Pushing Pink Elephants

Standing Exercise

 Please consult your doctor before starting an exercise routine


Wall Climbing


You can do wall walking (or wall climbing) several ways, exercising one or both arms at a time. The different angles work your rotator cuff muscles in different directions, increasing your range of motion.


Climbing the Front Wall - Facing the Wall


  • Stand facing the wall, with your toes about 8 or 10 inches away from the baseboard. Place your hands on the wall at about eye level. This is your starting position.
  • Walk your fingers up the wall, climbing as high as you can. Feel your shoulder joint and arm muscles working together. Walk your hands straight up the wall, without going off at an angle. Move your body towards the wall, if you are able to reach up that high. Hold your hands at the highest point you can manage for about 15 seconds.
  • Relax your arms and let them slide down to your starting position.


Repeat the Front Wall Climb 3 to 5 times. Your goal is to be able to raise your arms overhead as far as possible.


Climbing the Side Wall - Side to the Wall


  • Stand with your surgery side to the wall, with your heel about 8 or 10 inches away from the baseboard. Place one hand on the wall at about eye level. Move this hand about 2 hand widths forward (or at a 30 degree angle from your body). This is your starting position.
  • Now walk your fingers up the wall, climbing as high as you can. Feel your shoulder joint rotating and your upper arm muscles stretching. Walk your hand up the wall, straightening your elbow as you go. Move your body towards the wall, if you are able to reach higher. Hold your hand as high as you can manage for about 15 seconds.
  • Relax your arm and resume your starting position.


Repeat the Side Wall Climb 3 to 5 times with each arm. This helps work your shoulder joint and upper arm muscles for greater flexibility.


Corner Push-Ups


After breast or shoulder surgery, your chest muscles may feel tight and rigid. One way to get those muscles moving again is by doing some corner push-ups. If you don't have a corner with enough clear wall and floor space to use, find an open doorway to use instead. The idea is to use your body's own weight to passively exercise those chest muscles.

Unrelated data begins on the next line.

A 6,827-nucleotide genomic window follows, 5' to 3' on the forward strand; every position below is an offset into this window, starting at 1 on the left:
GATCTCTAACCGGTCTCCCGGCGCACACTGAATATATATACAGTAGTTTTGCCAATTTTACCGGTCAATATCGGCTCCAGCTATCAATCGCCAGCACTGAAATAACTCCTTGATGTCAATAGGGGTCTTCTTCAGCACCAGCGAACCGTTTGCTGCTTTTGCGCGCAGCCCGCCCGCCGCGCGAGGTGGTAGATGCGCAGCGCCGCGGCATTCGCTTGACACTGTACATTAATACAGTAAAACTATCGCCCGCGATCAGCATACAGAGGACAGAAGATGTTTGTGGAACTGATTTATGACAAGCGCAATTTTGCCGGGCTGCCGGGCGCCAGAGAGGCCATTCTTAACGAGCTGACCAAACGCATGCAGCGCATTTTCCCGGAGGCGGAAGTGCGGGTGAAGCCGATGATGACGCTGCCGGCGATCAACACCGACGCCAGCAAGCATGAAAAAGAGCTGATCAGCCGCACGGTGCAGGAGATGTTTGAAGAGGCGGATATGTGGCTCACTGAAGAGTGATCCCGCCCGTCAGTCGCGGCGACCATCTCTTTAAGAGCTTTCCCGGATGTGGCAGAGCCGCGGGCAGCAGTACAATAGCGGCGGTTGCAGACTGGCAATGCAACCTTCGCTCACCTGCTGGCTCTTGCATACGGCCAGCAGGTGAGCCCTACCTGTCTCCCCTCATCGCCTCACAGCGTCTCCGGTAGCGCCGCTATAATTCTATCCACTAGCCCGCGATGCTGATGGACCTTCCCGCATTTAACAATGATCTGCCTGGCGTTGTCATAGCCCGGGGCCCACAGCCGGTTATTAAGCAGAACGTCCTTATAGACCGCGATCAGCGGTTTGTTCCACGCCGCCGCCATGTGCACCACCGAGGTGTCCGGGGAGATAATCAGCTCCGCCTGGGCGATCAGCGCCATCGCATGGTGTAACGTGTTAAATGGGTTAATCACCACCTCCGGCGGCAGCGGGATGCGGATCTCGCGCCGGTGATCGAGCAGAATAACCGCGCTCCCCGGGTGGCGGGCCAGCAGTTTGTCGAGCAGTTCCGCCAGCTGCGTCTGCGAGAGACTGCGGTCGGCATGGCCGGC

1. Walk up to a corner of a room and rest both forearms on the wall, having your upper arms level with the floor. While standing up straight, take about half a step backwards. This will be your starting position.
  2. With your back straight, and keeping your forearms and feet still, lean gently into the corner until you feel a good stretch. You should feel your shoulder blades moving in towards your spine. Hold this position for about 30 seconds, then gently return to Position 1.


Repeat this exercise three times, and then take a rest break. Be sure not to bend your spine or scoot your arms along the wall while doing the corner push-ups. If you can't lean into the corner very far, that's OK - just do what you can. Move gently and smoothly. Stop if you feel pain. Over time, you will be able to increase your range of motion.


Towel Stretch


For the towel stretch, you'll need a long soft bath towel. During this exercise you will use one arm to passively exercise the other. Do not bend forward, twist your body, or stretch to the point of pain. Your goal is to loosen up your affected shoulder, so you can reach the middle of your upper back.


  1. Stand up straight with the towel draped across your right shoulder. Hold the front of the towel in your right hand and the back of the towel in your left hand, behind your back. You're now in your starting position.
  2. Use your right hand to gently pull down on the towel. This will stretch your left arm and cause your left shoulder to rotate. When you feel your left arm stretching, hold that position for about 30 seconds and then relax.


Do the towel stretch 3 times, then switch arms. Stretch your other arm 3 times. Perform the towel stretch twice a day. If you don't see improvement right away, don't worry - shoulder rotation can take several weeks to restore


There are many other exercises that can help you regain good range of motion in your arm, shoulder, and chest muscles. If you need help learning these exercises or want professional guidance, find a good therapist. The disciplines of Pilates, physical therapy, sports medicine, and orthopedics can be of great help.



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